“Buffalo is a small enough community to know and care about people. I feel at home here; there’s a strong sense of being included. It has a small-town atmosphere with western hospitality and good people,” she said.

“Buffalo is a small enough community to know and care about people. I feel at home here; there’s a strong sense of being included. It has a small-town atmosphere with western hospitality and good people,” she said.

working & playing in the great outdoors

Ralf Reisinger

Ralf Reisinger found himself in Johnson County, Wyoming, in August 2020, where he spent several months running his western apparel company and playing in the great outdoors. Originally from Bavaria, Germany, he came out west to visit family and could see himself calling Buffalo home.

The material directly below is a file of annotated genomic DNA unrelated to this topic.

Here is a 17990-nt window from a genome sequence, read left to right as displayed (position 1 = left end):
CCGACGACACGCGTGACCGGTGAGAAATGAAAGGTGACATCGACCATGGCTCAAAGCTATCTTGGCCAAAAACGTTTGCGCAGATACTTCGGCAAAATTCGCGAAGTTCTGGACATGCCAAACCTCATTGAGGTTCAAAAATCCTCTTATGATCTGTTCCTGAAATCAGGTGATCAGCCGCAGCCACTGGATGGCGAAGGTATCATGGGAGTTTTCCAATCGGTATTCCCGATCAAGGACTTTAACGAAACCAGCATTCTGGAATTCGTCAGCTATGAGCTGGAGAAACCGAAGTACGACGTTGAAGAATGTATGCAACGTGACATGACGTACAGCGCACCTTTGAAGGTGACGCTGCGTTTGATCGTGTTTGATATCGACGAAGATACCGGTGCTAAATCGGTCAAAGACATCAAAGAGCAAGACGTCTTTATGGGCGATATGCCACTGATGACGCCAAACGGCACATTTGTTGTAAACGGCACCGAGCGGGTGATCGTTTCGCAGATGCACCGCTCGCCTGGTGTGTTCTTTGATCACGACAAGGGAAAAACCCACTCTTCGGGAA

“I haven’t moved yet, but I am strongly considering it. The hometown and small-town feel are appealing, where honest, helpful, and friendly people make up the community,” explained Resinger. What you see is usually what you get here. I have the feeling the people I met and made friends with in Johnson County are more honest and tell you what is really going on.”

Growing up in Europe watching classic western movies, Resinger has a keen idea what a western town should look and feel like. He considers Johnson County the real America with cowgirls and cowboys, horses and craft beers, and the Bighorn mountains for all kinds of outdoor adventures. 

“I live in Fort Myers, Florida, and it has grown so much that there is no longer a feeling of community here. In Johnson County, the people are still friendly, greeting strangers and living by strong values,” he said. “I’m considering moving my family to Buffalo to experience this every day. Hopefully, we will be able to do our part to maintain and deepen the great experience I had spending time in Johnson County.”